Jack Osbourne Says He Won't Let a 'Disease Started by Bats' Kill His Dad (Exclusive)

The 'Portals to Hell' host opened up to ET about the impact the coronavirus has had on his family.

Jack Osbourne is determined to keep his family healthy and safe amid the coronavirus outbreak -- but he hasn't let the pandemic hurt his sense of humor.

The Portals to Hell host recently spoke with ET's Kevin Frazier via video chat, and he opened up about how he and his father, Ozzy Osbourne -- who are both high-risk with regards to COVID-19 and its most serious symptoms -- have been holding up amid social distancing and lockdowns.

"I'm doing great you know. Just been kind of keeping my head down and trying to stay as healthy as possible," shared Jack, who's been open and public about his battle with relapsing-remitting multiple sclerosis.

Meanwhile, his 71-year-old father was diagnosed with Parkinson's earlier this year, but Jack said his dad "is doing pretty good" amid the pandemic.

"He's a little depressed because he can't do anything. And he's fallen victim to watching the news all day," Jack shared. "I'm like, 'Dude, turn that crap off. [Watch] a little bit in the morning, a little bit at night. Get the you know, the broad strokes. But let's unplug the IV of news right now."

Ozzy -- who cancelled his World Tour in February in order to undergo medical treatments, which were subsequently postponed by the pandemic -- has one of the wilder reputations when it comes to rock musicians, and Jack explained exactly why he doesn't want one of the most famous stories from Ozzy's career to become a bitter irony.

"Here's the thing, I am not letting a disease started by bats kill my dad. That's not how this is going, ok?" Jack joked, evoking the infamous story of how his father once bit the head off of a bat during a concert in 1982. "This is not some giant revenge plot from bats to get my dad back."

While Jack and his family are trying to stay safe amid the outbreak, the TV star said he's trying to make the most of his time on lockdown and spending it with his kids.

"There's like this looming shadow of impending doom, and like, 'Oh my god, I can't believe this is happening.' But then I'm on a really good routine at home. I'm exercising everyday, I'm like being one of those [people]. Trying to do good at home," he explained. "I’m just not posting about it."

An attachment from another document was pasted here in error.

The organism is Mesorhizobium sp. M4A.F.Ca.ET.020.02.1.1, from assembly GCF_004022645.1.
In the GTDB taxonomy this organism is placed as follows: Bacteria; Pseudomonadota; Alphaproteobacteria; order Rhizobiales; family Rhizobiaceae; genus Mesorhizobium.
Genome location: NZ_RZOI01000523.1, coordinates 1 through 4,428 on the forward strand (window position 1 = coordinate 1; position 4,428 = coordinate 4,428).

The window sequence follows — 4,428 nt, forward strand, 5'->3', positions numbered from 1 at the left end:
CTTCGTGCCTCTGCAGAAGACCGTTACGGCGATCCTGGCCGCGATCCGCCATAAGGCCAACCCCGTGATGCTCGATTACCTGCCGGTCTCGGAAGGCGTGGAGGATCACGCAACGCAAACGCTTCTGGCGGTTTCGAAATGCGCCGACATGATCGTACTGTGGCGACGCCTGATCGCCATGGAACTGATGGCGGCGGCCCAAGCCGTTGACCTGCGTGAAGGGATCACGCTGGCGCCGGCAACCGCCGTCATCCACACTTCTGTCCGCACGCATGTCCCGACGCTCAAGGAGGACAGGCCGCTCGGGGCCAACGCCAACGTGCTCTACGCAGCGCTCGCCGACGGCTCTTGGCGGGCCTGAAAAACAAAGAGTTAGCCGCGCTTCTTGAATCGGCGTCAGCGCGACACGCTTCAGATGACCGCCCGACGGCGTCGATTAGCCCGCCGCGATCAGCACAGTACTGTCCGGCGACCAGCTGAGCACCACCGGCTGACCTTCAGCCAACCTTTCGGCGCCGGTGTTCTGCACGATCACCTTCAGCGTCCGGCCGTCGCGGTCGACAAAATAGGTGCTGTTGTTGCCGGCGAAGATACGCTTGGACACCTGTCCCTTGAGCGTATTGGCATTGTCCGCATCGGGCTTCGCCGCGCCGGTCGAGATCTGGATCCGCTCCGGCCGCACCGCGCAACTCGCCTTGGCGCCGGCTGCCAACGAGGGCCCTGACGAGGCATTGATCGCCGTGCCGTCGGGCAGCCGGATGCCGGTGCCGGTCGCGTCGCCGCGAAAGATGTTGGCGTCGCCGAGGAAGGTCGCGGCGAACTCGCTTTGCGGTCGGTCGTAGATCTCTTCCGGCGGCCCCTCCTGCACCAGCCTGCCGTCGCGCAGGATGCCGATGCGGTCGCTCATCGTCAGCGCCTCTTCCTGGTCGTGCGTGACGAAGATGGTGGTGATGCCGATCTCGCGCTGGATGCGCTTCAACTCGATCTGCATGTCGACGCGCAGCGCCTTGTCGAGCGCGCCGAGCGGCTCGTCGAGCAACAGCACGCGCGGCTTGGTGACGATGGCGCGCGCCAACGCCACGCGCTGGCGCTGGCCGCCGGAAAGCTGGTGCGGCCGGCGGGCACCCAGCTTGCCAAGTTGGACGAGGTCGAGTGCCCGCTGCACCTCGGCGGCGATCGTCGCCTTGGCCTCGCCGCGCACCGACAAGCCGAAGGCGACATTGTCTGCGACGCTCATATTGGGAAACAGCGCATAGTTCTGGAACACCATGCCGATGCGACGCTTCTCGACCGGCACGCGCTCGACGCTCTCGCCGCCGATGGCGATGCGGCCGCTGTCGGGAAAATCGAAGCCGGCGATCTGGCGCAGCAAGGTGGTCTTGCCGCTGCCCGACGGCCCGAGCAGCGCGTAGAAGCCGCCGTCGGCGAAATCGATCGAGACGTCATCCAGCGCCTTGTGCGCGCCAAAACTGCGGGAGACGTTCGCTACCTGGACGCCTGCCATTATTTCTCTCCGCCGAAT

According to Jack, he's been "preparing for this since January" when he first saw how bad the outbreak had gotten in China. Which is why he was prepared for his Travel Channel series Portals to Hell to go on a production hiatus long before they actually did.

"I wasn't so surprised when you know collectively between myself and the network, we were like let's go on hold," he shared. "I think better safe than sorry. Let's weight the options here."

However, the produced episodes of his series -- which feature Jack visiting and investigating haunted houses and frightening locations across the country -- are still airing, and he's also gotten his dad and his mother, Sharon Osbourne, in on the fun.

They didn't come with him, though. Instead, they are taking part in a companion series, Portals to Hell -- Watching With the Osbournes, a virtual watch party with Ozzy, Sharon, Jack and his co-host Katrina Weidman, where they watch the episode, talk about what happens and dish on behind-the-scenes anecdotes from filming the episode.

While one might assume Ozzy -- known by fans as the Prince of Darkness -- might be a big fan of ghosts and the supernatural, but Jack says he's actually a skeptic who refuses to accept that he actually does believe.

"He's like an old curmudgeon [and says], 'It's all make believe!' But then when you get him going, he's like, 'OK well there was this one time I was at this house and this happened and I don't know,' and then he tries to convince himself that it did not really happen," Jack shared. "So we believe and yet they don't believe."

"And I think they were just a little like, 'Wait, what is it that our son does?' So it was kind of interesting for them to watch me work," he added.

The show has now suspended production, but Jack is already thinking about how to bring the series back safely when social distancing mandates begin to loosen and more states start opening up.

"We're talking, 'When we're going to places, are we just going to rent a tour bus and actually live on the tour bus and drive from location to location so we're avoiding airports?' Jack explained, adding that everything about the logistics of production are going to be different.

However, fans can see the whole family come together, remotely, with Portals to Hell -- Watching With the Osbournes -- which debuted Thursday at 8 p.m., ahead of an all new episode of Jack's Portals to Hell on The Travel Channel.